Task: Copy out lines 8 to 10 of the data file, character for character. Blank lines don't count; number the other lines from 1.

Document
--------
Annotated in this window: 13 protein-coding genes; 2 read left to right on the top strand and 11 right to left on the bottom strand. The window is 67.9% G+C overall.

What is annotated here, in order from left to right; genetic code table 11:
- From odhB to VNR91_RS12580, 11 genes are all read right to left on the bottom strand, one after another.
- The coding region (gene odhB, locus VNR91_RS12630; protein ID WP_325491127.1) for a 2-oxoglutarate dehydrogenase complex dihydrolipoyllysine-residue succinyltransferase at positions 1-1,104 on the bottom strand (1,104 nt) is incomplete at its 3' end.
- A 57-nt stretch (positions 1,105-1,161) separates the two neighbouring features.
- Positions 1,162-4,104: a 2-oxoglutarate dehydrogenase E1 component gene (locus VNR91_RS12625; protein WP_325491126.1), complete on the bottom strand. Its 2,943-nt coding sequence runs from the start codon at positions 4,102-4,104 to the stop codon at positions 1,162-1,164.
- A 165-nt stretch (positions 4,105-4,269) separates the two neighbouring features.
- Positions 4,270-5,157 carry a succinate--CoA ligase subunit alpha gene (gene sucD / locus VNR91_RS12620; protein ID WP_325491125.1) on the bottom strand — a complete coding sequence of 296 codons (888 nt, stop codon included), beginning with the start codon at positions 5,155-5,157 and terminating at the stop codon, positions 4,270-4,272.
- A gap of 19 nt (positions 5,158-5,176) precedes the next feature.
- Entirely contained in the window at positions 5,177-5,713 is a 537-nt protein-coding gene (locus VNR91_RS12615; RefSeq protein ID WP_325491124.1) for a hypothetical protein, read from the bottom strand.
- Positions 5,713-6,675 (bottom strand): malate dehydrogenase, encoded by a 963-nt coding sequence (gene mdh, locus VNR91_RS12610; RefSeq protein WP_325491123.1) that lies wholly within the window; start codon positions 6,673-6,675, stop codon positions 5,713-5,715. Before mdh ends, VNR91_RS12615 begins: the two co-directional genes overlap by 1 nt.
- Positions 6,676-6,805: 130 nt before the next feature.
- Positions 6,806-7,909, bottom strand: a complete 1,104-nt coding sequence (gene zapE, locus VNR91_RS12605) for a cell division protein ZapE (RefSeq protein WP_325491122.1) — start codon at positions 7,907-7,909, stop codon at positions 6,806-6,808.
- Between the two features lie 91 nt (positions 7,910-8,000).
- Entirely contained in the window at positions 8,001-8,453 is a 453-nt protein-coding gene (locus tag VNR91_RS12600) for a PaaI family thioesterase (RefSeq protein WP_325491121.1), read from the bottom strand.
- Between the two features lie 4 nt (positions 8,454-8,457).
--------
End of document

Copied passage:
- Positions 4,270-5,157 carry a succinate--CoA ligase subunit alpha gene (gene sucD / locus VNR91_RS12620; protein ID WP_325491125.1) on the bottom strand — a complete coding sequence of 296 codons (888 nt, stop codon included), beginning with the start codon at positions 5,155-5,157 and terminating at the stop codon, positions 4,270-4,272.
- A gap of 19 nt (positions 5,158-5,176) precedes the next feature.
- Entirely contained in the window at positions 5,177-5,713 is a 537-nt protein-coding gene (locus VNR91_RS12615; RefSeq protein ID WP_325491124.1) for a hypothetical protein, read from the bottom strand.